Well, there’s two reasons. First, I’m a military historian and I look for the best possible references for my work. Weidinger is a primary source for the period I am researching, he was there and was directly involved in the action, and primary sources are never to be overlooked. The astute historian will have to try and identify and compensate for biases, yes, but facts are facts, independent of interpretation. If Weidinger says Das Reich was in a certain place at a certain time, and his statement contradicts that of a lesser source, then Weidinger’s account gets the benefit of the doubt. Just as Josephus is the best account we have of the Jewish revolt in the reign of Nero, despite the fact that historians see bias in parts of his work, Weidinger’s account is the best we have for the movements of Das Reich during this period.

Second, the writing of military history divorces itself as much as possible from the other streams of history, such as social history. Military history covers the movements and actions of military units. I try to flavor my accounts with local histories and insights from the civilian population, but in the end the work is about the soldiers. This book is military history of the first order, and thus is very appropriate for the work at hand.

Weidinger writes in a very clear voice and a very matter of fact style. He uses quotes from famous Waffen-SS veterans, such as Ernst Barkmann, very effectively. Indeed, one such quote completely cleared up a confused situation that I have been researching for years. With the Waffen-SS being declared a criminal organization in toto, and with Weidinger himself having been tried as a war criminal (he was acquitted), Waffen-SS veterans who were reluctant to share their experiences talked openly with Weidinger, and those accounts are priceless. Not only that, the book was fact-checked by one of the highest ranking Waffen-SS men to survive the war, Paul Hausser, which means that the actions described are almost certainly what took place. Yes, the historian has to try and filter out the author’s biases, but that’s true for any source, not just this one.

Weidinger was not one of the good guys, but on the Eastern Front there were no good guys. Just serving in the German or Russian Army, however, did not make you automatically a villain. Just as soldiers of the Red Army had zero choice about their fate, so were many of Das Reich’s rank and file during this time drafted into the division from other services, such as the Luftwaffe and Kriegsmarine, and had no choice except to serve where they were told to serve. Refusing would have meant a firing squad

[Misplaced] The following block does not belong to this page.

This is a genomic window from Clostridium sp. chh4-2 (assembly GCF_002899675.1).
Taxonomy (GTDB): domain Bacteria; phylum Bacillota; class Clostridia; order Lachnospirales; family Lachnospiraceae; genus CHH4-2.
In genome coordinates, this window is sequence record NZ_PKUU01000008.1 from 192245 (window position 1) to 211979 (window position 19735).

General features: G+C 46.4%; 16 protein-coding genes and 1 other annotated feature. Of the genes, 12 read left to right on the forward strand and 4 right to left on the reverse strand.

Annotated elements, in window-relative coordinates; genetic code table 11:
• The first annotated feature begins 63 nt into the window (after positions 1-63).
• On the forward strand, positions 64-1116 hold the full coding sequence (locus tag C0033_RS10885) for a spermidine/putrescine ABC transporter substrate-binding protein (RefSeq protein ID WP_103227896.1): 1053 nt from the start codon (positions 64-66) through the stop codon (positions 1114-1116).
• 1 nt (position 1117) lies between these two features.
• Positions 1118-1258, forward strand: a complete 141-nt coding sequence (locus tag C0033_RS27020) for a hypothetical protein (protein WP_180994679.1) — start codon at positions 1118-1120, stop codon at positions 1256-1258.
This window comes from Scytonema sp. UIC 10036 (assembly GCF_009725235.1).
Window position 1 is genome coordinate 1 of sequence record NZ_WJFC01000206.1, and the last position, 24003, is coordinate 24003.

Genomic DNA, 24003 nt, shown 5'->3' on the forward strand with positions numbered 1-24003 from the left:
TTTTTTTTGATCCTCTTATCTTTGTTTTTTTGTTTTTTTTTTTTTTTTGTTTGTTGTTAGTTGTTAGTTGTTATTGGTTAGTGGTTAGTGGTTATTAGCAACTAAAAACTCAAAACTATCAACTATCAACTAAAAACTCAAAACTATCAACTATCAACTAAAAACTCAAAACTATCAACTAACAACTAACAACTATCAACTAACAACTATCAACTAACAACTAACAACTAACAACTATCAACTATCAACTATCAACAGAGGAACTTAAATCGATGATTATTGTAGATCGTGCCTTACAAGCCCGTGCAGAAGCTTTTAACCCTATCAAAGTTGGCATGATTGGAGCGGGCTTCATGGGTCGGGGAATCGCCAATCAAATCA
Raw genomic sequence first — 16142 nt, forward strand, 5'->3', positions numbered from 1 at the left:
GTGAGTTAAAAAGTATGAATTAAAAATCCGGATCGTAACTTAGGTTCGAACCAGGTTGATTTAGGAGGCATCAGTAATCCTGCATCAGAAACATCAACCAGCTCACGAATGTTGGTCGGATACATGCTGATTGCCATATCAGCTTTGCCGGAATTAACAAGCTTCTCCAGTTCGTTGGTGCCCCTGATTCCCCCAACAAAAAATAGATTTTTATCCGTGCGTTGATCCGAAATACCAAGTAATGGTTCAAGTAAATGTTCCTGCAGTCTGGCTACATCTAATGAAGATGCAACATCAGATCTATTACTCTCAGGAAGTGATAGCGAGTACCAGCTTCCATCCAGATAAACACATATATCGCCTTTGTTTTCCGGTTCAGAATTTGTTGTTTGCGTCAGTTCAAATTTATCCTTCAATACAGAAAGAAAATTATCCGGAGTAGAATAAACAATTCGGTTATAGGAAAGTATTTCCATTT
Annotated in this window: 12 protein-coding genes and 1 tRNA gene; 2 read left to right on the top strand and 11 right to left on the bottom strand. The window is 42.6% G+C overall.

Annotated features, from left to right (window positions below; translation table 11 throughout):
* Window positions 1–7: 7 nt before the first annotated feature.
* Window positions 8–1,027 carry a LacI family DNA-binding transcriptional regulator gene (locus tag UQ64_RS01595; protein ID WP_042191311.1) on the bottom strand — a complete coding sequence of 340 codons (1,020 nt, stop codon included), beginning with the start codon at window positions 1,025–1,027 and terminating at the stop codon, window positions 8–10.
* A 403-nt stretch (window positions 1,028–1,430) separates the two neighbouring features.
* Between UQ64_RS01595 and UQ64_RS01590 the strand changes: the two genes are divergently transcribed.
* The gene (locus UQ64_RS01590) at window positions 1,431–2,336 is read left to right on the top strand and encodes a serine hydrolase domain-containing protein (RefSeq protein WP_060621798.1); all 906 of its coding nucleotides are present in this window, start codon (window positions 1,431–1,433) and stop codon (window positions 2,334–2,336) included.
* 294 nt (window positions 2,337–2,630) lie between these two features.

There is one glaring error to the book, but it was not made by Weidinger. Rather, whoever wrote the back cover blurb describing the book should be sent to remedial classes; after all, when you edit for a publishing house that specializes in World War II history, you should at least know the basics. Here’s the offending passage on the back cover: “…in March it participated in the three efforts to relieve Budapest.” Well, good grief. Those three efforts were Operations Konrad I, Konrad II and Konrad III, and even a quick glance at Wikipedia would show they took place in January, before Das Reich had left Belgium headed for Hungary, not in March. Not only that, Budapest fell on February 12th, 1945, so by March there was nothing to relieve since the city was already in Soviet hands. The only operation in March was Unternehmen Fruelingerwachen, Operation Spring Awakening, the last German offensive of the war, and that had nothing to do with Budapest and everything to do with protecting the oil fields at Nagykanizsa.

Aside from this, however, the book is a long-awaited gem of military history from a man who lived through that history, produced in a costly volume that is more than worth its price.

 

HITLERLAND by Andrew Nagorski

Two days in a row…hey, anything for my bookies! Anyway, this is a great review and I have never known Nagorski to be anything less than a first-class historian.

NONFICTION: “Hitlerland,” by Andrew Nagorski

  • Article by: GLENN C. ALTSCHULER , Special to the Star Tribune
  • Updated: March 11, 2012 – 8:53 AM

Firsthand assessments of American journalists, expats, politicians and diplomats of the threat posed by Adolf Hitler.

Andrew Nagorski. Moscow, Russia. May 27, 2004. Photo by Andrey Rudakov